BWW Interviews: Edward Burbridge Talks About Designing Sets
Talk about a calling! Set designer Edward Burbridge always had it in him to design sets. Directors just keep calling on him and he keeps on going and going, finding unexpected inspiration from various sources. Burbridge designed the set for Marat/ Sade, Mike Downstairs, Jimmy Shine, Does a Tiger Wear a Necktie?, Our Town, Buck White, Status Quo Vadis , The River Niger , The Visit, Chemin de Fer, Holiday, Absurd Person Singular, The First Breeze of Summer, Reggae, Checkmates and Mule Bone. He was the Costume Supervisor for What the Wine-Sellers Buy and The River Niger. His current project is the set design for Lorraine Hansberry’s A Raisin in The Sun at the Westport Country Playhouse.
How did you get started in set design?
I’ve been doing it all my life. I was the kid in kindergarten who made the costumes colored with Crayola crayons and painted backgrounds on Kraft brown paper. And sang. And was Edward the Ugly Prince on the radio. I was always designing or performing.
How do you find people to hire you?
I’ve never really gone out much looking for a job. I just work with directors who are also starting out and they took me along.
How do they find you? First of all, I was a founding member of the Negro Ensemble Company. I did all those early plays that were done in the 1960s. I worked in summer theatre. I worked at Metropolitan Opera while still going to art school…a compendium of things. Most of the directors I’ve worked with are dead or gone to Hollywood.
What’s involved in the design process?
In this particular case, working with Phylicia Rash?d, whom I’ve known for a long time, I was working with a friend. I worked with her before as an actress. Phylicia comes to this project with a deep knowledge. She appeared in it and directed it before. [Rash?d won the Tony Award for Best Performance by a Leading Actress in a Play for her role in the revival of A Raisin in the Sun and won the 2009 NAACP Image Award for Outstanding Actress in a Television Movie, Mini-Series or Dramatic Special for the 2008 television adaptation.] I designed it once before for the stage and for PBS with Ruby Dee and Al Freeman, Jr. To Be Young, Gifted and Black had a scene from this. Phylicia has a very strong vision for this play. My job is to support her vision of the play.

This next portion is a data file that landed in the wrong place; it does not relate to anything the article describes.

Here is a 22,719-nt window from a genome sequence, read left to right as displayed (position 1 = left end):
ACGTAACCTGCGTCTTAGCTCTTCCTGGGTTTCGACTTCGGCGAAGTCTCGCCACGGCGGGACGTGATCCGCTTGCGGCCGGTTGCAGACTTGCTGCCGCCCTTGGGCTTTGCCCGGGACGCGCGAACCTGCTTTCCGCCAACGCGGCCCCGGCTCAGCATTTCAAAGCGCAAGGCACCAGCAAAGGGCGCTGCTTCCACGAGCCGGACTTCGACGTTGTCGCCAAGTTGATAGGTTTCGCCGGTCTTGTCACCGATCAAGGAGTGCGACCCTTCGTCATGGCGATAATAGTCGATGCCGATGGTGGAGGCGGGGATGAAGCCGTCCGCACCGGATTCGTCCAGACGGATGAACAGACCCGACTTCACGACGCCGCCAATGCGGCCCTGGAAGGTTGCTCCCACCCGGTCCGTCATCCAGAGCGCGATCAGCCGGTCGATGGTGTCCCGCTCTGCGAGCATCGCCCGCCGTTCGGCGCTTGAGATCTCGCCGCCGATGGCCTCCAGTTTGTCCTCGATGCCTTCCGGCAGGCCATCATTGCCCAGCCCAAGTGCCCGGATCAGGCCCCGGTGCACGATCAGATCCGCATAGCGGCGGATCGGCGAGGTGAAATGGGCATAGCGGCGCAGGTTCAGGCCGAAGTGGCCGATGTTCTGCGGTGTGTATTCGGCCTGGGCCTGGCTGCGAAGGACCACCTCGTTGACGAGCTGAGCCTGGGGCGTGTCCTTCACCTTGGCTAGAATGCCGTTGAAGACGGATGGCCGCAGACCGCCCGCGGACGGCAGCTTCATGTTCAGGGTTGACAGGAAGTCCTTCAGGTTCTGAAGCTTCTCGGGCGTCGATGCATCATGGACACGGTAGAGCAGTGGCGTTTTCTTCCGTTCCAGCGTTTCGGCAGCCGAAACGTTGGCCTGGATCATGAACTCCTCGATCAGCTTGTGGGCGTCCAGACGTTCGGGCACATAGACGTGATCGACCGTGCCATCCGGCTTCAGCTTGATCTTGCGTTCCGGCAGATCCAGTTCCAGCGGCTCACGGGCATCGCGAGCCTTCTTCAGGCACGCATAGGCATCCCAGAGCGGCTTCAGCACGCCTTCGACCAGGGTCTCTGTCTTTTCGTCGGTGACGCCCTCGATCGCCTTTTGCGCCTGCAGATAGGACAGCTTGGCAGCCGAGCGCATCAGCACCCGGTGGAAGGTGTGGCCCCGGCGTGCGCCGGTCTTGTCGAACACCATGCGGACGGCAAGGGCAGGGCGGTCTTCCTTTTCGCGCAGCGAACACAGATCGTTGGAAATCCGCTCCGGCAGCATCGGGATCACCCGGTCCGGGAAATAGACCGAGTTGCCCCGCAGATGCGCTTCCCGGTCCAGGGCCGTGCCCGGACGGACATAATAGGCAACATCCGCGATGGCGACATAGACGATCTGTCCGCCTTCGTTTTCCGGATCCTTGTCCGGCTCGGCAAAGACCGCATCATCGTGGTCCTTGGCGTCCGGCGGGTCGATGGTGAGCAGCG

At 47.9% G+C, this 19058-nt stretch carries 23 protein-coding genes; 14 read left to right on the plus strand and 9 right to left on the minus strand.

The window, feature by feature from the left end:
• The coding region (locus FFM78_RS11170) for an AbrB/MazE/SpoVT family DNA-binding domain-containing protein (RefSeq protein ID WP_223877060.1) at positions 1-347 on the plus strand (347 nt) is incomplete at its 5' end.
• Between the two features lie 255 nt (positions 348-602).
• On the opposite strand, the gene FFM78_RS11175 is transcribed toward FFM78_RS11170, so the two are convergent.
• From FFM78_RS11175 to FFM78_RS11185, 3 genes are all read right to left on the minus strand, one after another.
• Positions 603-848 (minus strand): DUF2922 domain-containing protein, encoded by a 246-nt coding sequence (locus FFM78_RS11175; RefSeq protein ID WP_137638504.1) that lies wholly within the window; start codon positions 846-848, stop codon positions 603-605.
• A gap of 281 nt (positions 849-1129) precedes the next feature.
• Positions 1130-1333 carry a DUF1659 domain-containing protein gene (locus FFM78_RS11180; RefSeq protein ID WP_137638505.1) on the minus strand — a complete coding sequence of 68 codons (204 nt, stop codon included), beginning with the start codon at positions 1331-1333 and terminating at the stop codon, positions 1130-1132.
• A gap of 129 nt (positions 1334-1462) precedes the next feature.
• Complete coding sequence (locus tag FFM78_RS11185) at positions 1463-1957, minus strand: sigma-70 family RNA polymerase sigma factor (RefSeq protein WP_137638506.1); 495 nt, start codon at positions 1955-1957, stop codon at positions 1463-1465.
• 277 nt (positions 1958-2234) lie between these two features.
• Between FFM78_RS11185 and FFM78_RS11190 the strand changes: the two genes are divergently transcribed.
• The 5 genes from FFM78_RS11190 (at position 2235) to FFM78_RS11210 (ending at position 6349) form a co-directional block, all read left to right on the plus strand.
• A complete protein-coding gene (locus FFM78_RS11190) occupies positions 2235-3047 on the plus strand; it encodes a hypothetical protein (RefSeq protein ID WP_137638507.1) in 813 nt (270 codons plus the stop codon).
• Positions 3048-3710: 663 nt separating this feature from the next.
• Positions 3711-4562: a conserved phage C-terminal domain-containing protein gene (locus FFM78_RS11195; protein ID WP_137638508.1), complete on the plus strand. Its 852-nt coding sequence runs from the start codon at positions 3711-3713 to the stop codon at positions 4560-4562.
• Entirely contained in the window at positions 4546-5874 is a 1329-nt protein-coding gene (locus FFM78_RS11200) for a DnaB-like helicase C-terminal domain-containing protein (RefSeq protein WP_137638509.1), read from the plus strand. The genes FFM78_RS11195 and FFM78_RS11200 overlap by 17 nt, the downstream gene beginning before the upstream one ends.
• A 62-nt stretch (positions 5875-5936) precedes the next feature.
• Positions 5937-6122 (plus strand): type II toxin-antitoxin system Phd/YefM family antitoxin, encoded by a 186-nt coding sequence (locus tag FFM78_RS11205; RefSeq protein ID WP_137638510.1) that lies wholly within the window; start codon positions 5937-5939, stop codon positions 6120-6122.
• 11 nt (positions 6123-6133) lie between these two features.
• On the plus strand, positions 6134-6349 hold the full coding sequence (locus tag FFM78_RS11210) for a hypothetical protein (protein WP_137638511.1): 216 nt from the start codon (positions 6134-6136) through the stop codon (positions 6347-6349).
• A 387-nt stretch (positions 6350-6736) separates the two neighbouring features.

Where do you start?
It’s different and specific for each play. For A Raisin in the Sun I started with the Langston Hughes poem. I don’t want to sound esoteric. There are things in the poem that I can express visually. The setting is naturalistic. The title comes from a Langston Hughes poem. It takes it out of strict naturalism. Having said that, one doesn’t want to be heavy handed with it and hit them over the head. The Lena character is trying to get this house. She’s hoping it has outdoor space. I have an image of a garden that isn’t quite there…a floral wallpaper motif…faded, as if it’s appearing or disappearing. Further on in the poem, Langston Hughes talks about the dream deferred -- Maybe it just sags like a heavy load. That tells me …when looking for furniture, for example. I can decide what type of sofa feels right. The color -- is it heavy or light? Sometimes it’s more about what it shouldn’t be than what it should be. I shop it as if I’m the character. If I’m going out with the prop master, [I think] is this something the person would buy? Having said that, this is in my mind and I know when it feels right and when it doesn’t. I have to couple that with what the director wants. The director has the final say, [and] I need to support that.
I also listen. I like the director to talk to me the way she talks to the actors. She gets them to be clear about their backstory, where they’re coming from. I listen to that same kind of conversation, and I try to work from that. From that I get what’s important to actors, in particularly props and furniture. I did the set for Absurd Person Singular, with Geraldine Page. The play ran for over a year. I got a call from the house property man that the rug had worn out. I got a note from Geraldine Page. The property man replaced it with another rug-- not the same. She had a sense memory of that particular rug. Seeing the new rug without being told unsettled her.